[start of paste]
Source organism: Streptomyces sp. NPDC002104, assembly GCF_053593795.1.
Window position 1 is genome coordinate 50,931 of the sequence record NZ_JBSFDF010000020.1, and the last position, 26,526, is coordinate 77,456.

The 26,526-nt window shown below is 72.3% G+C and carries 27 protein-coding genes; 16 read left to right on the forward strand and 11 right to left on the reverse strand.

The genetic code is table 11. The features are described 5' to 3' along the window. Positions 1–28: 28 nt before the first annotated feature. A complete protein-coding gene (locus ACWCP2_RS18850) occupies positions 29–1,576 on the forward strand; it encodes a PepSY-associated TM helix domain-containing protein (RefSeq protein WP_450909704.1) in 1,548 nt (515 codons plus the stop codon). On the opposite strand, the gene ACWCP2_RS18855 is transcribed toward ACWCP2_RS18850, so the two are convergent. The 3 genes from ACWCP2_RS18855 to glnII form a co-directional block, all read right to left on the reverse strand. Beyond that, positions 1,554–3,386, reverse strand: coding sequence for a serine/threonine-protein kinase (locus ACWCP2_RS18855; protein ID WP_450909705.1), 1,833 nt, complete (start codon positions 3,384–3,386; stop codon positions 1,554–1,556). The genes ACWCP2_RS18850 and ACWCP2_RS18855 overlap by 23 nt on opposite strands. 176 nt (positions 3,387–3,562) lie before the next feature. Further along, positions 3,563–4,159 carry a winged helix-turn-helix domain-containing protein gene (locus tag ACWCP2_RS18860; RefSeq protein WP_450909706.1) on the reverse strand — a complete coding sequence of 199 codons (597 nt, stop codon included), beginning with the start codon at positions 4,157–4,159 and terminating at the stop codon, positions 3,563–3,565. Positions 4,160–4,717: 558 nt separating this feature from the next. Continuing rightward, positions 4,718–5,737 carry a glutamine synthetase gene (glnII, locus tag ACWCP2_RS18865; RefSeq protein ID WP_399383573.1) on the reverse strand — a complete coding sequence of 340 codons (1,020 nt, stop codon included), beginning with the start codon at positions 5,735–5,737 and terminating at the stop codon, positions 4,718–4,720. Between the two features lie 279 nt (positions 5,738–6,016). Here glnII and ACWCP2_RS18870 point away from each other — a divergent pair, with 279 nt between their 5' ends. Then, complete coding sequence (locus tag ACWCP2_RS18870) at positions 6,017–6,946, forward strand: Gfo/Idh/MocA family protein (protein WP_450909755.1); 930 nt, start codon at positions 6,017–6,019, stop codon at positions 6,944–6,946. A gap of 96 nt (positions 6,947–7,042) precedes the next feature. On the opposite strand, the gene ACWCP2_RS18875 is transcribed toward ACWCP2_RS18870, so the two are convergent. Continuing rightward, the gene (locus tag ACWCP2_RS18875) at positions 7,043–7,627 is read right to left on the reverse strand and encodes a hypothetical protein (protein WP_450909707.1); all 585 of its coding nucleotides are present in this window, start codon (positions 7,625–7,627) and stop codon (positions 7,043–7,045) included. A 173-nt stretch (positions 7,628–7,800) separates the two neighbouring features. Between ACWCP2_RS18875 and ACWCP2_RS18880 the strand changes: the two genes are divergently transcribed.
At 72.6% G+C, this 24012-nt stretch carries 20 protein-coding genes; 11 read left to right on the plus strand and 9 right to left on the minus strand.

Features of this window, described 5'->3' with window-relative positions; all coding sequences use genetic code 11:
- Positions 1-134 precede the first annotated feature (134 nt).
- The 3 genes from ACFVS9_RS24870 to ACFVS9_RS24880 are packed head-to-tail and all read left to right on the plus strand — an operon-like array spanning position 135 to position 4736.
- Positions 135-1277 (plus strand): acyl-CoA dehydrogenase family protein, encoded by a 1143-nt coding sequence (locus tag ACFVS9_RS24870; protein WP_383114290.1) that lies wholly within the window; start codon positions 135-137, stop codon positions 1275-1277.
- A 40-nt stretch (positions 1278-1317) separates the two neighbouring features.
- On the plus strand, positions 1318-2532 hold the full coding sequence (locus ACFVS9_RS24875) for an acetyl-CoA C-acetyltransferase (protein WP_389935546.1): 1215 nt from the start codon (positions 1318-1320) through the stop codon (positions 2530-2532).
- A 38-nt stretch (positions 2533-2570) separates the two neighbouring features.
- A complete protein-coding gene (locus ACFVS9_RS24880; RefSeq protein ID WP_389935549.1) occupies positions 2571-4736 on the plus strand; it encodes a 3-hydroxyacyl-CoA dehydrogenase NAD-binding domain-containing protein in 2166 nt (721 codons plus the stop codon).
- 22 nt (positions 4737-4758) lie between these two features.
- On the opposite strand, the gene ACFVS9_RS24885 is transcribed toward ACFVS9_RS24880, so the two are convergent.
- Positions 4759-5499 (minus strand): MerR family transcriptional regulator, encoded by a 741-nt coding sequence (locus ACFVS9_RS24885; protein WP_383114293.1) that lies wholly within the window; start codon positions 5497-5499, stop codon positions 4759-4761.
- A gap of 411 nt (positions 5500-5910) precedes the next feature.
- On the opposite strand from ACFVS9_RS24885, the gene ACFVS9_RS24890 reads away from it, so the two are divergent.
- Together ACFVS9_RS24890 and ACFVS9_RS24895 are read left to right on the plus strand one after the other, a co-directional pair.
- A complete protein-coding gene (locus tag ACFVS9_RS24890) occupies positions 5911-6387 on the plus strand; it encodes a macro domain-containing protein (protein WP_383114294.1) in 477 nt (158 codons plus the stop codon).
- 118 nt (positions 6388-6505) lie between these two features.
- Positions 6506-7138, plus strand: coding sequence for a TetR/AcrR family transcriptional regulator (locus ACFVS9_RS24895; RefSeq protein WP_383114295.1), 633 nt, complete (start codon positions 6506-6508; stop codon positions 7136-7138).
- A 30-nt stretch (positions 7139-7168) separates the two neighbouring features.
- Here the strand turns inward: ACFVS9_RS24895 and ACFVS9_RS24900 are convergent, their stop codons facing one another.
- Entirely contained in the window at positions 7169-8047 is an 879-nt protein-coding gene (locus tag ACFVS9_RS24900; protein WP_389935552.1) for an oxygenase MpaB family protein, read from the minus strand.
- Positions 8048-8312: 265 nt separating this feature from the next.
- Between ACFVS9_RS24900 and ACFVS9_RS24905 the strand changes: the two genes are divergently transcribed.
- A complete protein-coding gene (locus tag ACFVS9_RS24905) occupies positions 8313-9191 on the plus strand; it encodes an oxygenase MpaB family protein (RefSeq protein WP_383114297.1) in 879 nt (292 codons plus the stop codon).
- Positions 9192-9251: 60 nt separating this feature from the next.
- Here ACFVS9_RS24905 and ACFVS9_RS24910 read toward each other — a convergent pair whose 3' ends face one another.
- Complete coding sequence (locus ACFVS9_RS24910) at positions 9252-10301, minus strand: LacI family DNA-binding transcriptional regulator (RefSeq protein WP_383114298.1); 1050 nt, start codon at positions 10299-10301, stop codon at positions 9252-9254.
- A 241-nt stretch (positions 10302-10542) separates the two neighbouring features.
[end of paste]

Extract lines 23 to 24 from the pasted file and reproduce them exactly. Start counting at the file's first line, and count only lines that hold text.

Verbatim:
- A 30-nt stretch (positions 7139-7168) separates the two neighbouring features.
- Here the strand turns inward: ACFVS9_RS24895 and ACFVS9_RS24900 are convergent, their stop codons facing one another.